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  2. January 16, 2013 6:31 pm
  3. Aaron Swartz’s illusion over
  4. research
  5. By John Gapper
  6. Deleting private companies from the equation might allow savings
  7. but could reduce efficiency
  8. he death of the internet activist Aaron Swartz at the age of 26 has rightly evoked tributes
  9. to his creativity and selflessness. Swartz, who faced jail for illegally downloading millions of
  10. academic papers from an electronic library, committed suicide last week.
  11. Five years ago, Swartz signed a “guerrilla open access manifesto” in which he complained of
  12. “the world’s entire scientific and cultural heritage” being “digitised and locked up by a handful
  13. of private corporations” such as Reed Elsevier. He advised computer hackers to “take
  14. information, wherever it is stored, make our copies and share them with the world”.
  15. In 2010, he disguised his identity and exploited the electronic
  16. network of the Massachusetts Institute of Technology to
  17. download most of the database of Jstor, a non-profit group that digitises academic journals and
  18. articles. He did not share or sell the material – he later handed it back – but prosecutors took
  19. the manifesto seriously and charged him with fraud.
  20. Mr Swartz worked on projects from the news aggregator Reddit to the Creative Commons open
  21. copyright licence, and was widely liked and admired. But, in his analysis of academic research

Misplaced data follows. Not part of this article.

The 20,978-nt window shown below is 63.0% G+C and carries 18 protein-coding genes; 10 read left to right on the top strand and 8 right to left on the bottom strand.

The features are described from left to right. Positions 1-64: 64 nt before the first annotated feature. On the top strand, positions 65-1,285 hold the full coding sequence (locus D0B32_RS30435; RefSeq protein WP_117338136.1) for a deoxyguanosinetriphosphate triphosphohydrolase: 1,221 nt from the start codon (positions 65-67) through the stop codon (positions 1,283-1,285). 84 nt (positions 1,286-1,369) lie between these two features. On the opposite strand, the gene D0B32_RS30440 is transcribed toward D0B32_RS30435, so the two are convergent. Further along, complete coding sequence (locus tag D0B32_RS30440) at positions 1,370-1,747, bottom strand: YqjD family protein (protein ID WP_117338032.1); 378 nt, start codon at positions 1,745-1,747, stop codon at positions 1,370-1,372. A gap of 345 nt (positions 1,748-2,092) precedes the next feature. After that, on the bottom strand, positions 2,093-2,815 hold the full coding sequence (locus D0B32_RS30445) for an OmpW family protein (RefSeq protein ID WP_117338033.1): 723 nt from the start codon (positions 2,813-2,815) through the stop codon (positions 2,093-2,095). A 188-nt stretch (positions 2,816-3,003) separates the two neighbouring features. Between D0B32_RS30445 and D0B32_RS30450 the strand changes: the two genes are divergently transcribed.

22. and publishing, he suffered from an illusion.
  23. Free access to academic research – the system Mr Swartz advocated – could bring public
  24. benefits. It would enable anyone to read, analyse and build upon privately and publicly funded
  25. research. However, someone would still need to pay for it and the costs to universities such as
  26. MIT and Oxford would rise, not fall.
  27. Critics of the current system, under which research libraries pay up to $50,000 annually to use
  28. online databases, tend to blame profiteering by companies such as Reed Elsevier and Springer
  29. for this cost. George Monbiot, the activist and Guardian writer, describes it as “pure rentier
  30. capitalism”, arguing that people should “throw off these parasitic overlords and liberate the
  31. research that belongs to us”.
  32. Allied to this is the belief that publishing costs have fallen heavily in the shift from print to
  33. digital. Elsevier, the scientific publishing arm of Reed Elsevier, made profits of £352m on
  34. revenue of £978m in the first half of 2012 – an operating margin of 36 per cent. Remove the
  35. capitalists and distribute research through public utilities, and surely swaths of cost would
  36. disappear?
  37. Well, perhaps. Elsevier could certainly do with a bit more competition. Its fee structure is
  38. opaque and it publishes journals in which academics vie to be published. It has what Warren
  39. Buffett calls a moat – it is a 130-year-old business with 20 per cent of the market that is hard
  40. to attack.
  41. It did not, however, steal this advantage. It acquired it from the 1960s and 1970s onwards as